Do you Pike?

Druunkonego

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I love fishing for these toothy critters. This was taken from the lake I grew up on yesterday. Just shy of 40" its my personal best to date. I've heard of 50"+ pike in that lake and I'm on a mission to find one. This one was paired up with another of that size. I saw the first one following and make a pass but it missed. This one then came from behind and took it deep. After many long runs I had it in the boat.


These are my go-to flies for the job (Krueger's Musky Perch). Though I also like Dahlberg Divers and Chocklett's T-Bones.


Watch your fingers though cause they'll shred em'. I've got bandages on two of my fingers right now from removing the fly (ouch). Their slime is an anticoagulant too so if they do nick you, you'll bleed good.



I looked but didn't see a dedicated Pike thread.
Who else loves targeting these on the fly.
Post em if you got em!
 
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Ard

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That's a great fish, looking at it with the rod for scale I'd say that's about as big as any I've caught. Congratulations!
 

marianeq

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i go pike fishing most of my trips, it's very satisfying, especially when fishing just off the surface. The explosions during attacks never get old :)

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my last 100cm pike of this season, from a 1ft shallow weedless flat
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my very first 100cm Scottish pike on a fly


I'm moving to western Japan in December, so no more piking for me :(
 

Druunkonego

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marianeq

It's interesting to see the subtle variations in the same species from one side of the pond (figuratively speaking, of course) to the other. Yours almost have a stripe pattern, like you might see on a tiger musky, but certainly not as pronounced.

EDIT: Are those tiger muskies? The longer I look at them the less sure I am.
I've only ever caught one tiger and it was all of about 7 inches.

I'm not sure what fishing in Japan is like but here's hoping they've got something even more fun to target.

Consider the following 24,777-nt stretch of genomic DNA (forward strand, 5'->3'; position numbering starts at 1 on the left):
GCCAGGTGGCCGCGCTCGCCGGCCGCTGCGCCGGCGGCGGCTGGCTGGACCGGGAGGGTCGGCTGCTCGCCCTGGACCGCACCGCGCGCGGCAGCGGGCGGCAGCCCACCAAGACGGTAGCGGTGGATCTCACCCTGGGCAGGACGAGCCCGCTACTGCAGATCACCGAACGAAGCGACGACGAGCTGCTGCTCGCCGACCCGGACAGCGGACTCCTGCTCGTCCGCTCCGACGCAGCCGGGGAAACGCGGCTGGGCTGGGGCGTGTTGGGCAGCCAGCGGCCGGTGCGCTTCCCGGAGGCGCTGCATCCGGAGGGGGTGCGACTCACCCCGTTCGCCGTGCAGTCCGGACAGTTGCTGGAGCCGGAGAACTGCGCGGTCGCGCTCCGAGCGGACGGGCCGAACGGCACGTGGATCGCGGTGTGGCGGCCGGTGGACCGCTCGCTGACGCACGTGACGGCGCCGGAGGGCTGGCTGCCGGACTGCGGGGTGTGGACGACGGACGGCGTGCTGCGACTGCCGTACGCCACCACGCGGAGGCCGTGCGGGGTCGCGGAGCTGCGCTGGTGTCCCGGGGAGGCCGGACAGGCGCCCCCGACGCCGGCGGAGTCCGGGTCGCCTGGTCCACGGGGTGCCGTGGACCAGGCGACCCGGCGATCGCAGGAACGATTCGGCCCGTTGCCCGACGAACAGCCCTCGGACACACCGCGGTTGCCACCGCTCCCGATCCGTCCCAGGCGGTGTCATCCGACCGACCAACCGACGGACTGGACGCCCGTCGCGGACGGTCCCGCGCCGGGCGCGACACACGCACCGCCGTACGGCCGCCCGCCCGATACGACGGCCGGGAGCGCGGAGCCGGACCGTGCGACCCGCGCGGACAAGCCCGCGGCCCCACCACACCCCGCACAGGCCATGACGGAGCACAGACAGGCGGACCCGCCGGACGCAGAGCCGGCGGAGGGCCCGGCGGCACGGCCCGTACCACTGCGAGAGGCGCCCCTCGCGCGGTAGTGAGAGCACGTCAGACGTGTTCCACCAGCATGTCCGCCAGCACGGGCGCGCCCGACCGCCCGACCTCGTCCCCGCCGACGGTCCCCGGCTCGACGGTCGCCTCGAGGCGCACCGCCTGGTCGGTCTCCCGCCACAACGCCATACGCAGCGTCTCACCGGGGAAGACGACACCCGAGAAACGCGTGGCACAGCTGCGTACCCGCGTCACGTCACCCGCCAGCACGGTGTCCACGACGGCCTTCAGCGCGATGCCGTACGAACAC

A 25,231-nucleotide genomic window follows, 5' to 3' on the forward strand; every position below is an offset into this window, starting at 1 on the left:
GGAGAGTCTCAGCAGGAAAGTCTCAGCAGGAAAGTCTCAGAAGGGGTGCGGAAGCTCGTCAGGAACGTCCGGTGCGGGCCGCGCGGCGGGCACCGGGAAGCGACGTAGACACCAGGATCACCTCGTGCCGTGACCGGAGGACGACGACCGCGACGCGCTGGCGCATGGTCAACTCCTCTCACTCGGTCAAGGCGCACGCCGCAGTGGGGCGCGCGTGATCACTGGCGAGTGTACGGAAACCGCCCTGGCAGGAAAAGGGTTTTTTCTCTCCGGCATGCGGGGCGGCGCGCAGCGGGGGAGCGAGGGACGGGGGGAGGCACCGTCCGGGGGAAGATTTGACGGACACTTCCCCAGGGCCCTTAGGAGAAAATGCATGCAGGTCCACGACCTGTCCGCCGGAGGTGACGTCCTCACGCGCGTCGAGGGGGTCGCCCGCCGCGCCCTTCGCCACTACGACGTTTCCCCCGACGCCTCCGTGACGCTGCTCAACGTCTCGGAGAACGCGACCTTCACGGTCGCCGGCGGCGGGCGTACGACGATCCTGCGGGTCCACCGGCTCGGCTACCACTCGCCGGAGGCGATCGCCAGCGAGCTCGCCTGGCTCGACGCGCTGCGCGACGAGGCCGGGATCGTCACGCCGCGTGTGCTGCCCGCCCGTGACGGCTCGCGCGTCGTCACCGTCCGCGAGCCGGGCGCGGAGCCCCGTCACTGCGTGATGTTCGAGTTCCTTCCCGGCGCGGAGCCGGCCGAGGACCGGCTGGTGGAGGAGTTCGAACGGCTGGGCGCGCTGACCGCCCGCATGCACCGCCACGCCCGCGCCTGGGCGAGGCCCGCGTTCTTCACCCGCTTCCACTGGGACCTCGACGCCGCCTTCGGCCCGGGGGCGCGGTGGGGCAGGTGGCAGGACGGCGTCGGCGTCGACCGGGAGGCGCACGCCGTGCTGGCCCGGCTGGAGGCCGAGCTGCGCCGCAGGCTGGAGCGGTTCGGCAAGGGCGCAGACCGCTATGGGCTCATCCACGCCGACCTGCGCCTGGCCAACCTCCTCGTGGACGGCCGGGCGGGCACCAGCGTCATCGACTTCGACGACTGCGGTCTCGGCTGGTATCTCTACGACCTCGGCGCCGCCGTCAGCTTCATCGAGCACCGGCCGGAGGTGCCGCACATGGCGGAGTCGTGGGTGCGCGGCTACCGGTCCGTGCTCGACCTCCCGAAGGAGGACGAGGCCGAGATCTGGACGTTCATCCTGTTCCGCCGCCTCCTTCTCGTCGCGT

clouserguyky

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I'd love to fish for Pike, but unfortunately they do not persist in Kentucky. They were stocked in a few areas in the 70s but never took hold, which ended up being the best scenario anyways, ecologically speaking. Some of the neighboring states have them, but I've never made a point to chase them.

We do have a good population of Muskellunge throughout the state. I've yet to get dip my toe into that pool though because I know myself well enough to know that I'll probably be hooked if I do...


Interesting to hear you use a 7 weight. That sounds like fun! I figured a 9 was the lightest folks might go for Esox species. Would you mind sharing your fly line and leader set up as well?
 

Druunkonego

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clouserguyky,
I wouldn’t say I have this down to a science just yet. I’m still experimenting with different line and leader set-ups but starting with the philosophy of “work with what you’ve got” I can tell you what I’ve used and what’s worked (or hasn’t) for me.

This fish was caught on Rio Single Hand Spey 3D F/H/I line... not because it’s the best line for this application (it’s not) but because it has an intermediate sink tip and I thought it would help to get the fly down. It has a heavy, rear-weighted head and a long front taper... as the name implies, good for roll casts. I bought it for swinging string-leeches for Salmon in Alaska. But that long front taper makes it somewhat difficult to load up until you get the whole head out. I wouldn’t really recommend it for this. I’m sure there’s something better out there. The other reel I use on this rod is outfitted with SA Anadro, a long belly line that’s a half weight heavy (again, bought for targeting Salmon). I really like this line. It carries very well and would cast these bulky flies much better than the RIO SHS. But I went with the SHS due to the sink tip.

Previously, with that rod, I had tried OPST Smooth in 250 grain. I feel like that is the line most people would choose given these options but I was not a fan. I found it a little too unwieldy. To chuck a huge fly with a relatively light rod, it works but your presentation will suffer. I have a good double haul (growing up fishing from a boat on a lake) and with a heavy shooting head, overhang isn’t exactly your friend. I would find myself hurling bulky fly and shooting head across the pond only to have it all land in a big pile on top of itself. And I could never get the hang of that “skagit flow” roll cast thing on the river anyway. I found the Rio SHS to be much more useful in that regard (with my 9 footer anyway. Your mileage may vary).

There’s so many different niche lines out there. It’s enough to make your head spin. I’m finding I prefer a simple long belly line.

For a leader I used a piece of 50 lb mono for a butt section, and then 6-7’ of 20 lb mono, to some kind of bite-proof tippet... in this case, more 50 lb mono. Though I’ve used bite wire and other products.